A man who broke his back after falling off a ladder has been able to give something back to the medics who got him to the trauma centre in just 12 minutes.
Mike Neville of Rushden had just turned 70 and was having an extension built on his conservatory when he decided to go up a ladder and wash the fascias before the work took place.
But the simple task soon turned into an emergency in February last year.
He said: “I did the fatal thing of not moving the ladder but reaching across.
“I came down the ladder backwards and I landed on my head and it was on a concrete floor.
“I had never had pain like it.
“I didn’t realise I had broken my back.”
His wife called the paramedics as he lay there and they arrived shortly before a land ambulance also responded to the 999 call.
Mr Neville said: “I can remember bits of it, but I was in and out of consciousness.
“Then I saw the helicopter was overheard and thought it was low.
“It landed nearby in Crown Park and they flew me off to Coventry.
“The air ambulance was absolutely superb.
“I remember they said it would take 12 minutes and it took us about 12 minutes to get to Coventry.
“I remember them saying ‘don’t panic, when we get you off the helicopter you will have a team of up to 12 working on you’.”
Mr Neville was taken to the trauma unit in a body brace and neck brace and given CT scans, x-rays and MRI scans when he arrived.
Doctors found he had bruising to the brain, injuries to his leg and a broken vertebrae in his back.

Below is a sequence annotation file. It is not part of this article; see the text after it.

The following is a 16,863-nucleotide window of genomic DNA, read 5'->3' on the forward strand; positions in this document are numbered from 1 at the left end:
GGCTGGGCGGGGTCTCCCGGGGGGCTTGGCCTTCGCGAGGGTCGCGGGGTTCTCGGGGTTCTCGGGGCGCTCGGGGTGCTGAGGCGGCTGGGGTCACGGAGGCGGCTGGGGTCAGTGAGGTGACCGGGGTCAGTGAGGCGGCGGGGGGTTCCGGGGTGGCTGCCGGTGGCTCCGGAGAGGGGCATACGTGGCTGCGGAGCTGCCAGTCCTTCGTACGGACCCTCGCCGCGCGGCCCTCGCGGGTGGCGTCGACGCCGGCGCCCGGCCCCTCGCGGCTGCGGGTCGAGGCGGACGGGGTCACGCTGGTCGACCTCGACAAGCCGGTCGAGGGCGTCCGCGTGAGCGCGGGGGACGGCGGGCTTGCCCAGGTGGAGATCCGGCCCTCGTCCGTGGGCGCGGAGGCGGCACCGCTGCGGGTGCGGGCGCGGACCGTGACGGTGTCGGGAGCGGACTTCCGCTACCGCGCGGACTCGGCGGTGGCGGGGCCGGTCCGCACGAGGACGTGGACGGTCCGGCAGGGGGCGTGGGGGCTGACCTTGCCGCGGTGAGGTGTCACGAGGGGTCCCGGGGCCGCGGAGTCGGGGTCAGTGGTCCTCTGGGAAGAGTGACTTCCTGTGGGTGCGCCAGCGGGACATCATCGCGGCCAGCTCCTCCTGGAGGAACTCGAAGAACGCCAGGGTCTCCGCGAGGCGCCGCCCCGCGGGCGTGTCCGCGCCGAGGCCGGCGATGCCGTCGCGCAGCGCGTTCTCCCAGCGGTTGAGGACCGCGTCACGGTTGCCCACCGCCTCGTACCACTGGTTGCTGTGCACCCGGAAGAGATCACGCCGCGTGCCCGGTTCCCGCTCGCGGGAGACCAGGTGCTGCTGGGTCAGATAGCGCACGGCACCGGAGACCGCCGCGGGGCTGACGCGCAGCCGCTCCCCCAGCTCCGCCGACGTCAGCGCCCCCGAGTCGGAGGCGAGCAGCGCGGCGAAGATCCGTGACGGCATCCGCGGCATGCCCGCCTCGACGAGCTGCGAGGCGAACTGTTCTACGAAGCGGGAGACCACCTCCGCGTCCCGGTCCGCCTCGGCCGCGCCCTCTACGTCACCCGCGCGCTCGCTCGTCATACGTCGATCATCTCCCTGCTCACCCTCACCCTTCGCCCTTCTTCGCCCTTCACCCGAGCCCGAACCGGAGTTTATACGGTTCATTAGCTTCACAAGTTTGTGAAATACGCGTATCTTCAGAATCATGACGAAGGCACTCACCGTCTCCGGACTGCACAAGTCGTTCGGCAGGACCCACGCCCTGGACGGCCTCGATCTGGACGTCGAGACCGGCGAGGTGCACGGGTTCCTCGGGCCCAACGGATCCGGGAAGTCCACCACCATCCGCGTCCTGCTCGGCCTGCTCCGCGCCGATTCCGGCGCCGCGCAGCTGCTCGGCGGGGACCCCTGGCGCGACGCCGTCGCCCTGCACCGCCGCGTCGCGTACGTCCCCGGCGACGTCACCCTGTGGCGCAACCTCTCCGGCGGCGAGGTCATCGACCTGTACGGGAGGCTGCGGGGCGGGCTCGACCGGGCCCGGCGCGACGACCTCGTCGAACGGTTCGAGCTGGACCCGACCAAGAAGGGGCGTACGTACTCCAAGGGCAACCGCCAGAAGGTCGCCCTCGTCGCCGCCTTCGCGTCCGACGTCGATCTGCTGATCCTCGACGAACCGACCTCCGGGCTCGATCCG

He said: “I was in hospital for 12 days and then for five months after I had to wear a body brace.
“It was a rather traumatic experience in my life.”
Despite the accident, Mr Neville is now back doing all the things he loved before and was delighted that his Rotary club in Rushden was able to donate £2,500 to the Warwickshire and Northamptonshire Air Ambulance following a trolley dash around the town’s Waitrose store.
Mr Neville said: “They say every trip costs £1,700 and I have seen it in action.
“Every time it flies over now, it brings back memories.
“We make light of it now, but at the time my wife thought I was a gonner and the family thought the same, there but for the grace of God.
“I am very grateful, it’s a life-saving charity worthy of supporting.
“I have now got a breathing problem with my nose but I am back to normal and leading a normal life, including playing golf and going on holiday.”
He added: “I can’t speak highly enough of the expertise the helicopter crew showed during the flight.
“The speed of the whole operation certainly helped my recovery process.”
The cheque was presented by president Mark Darnell to air ambulance fundraiser Stuart Wilkins at a recent Rotary meeting.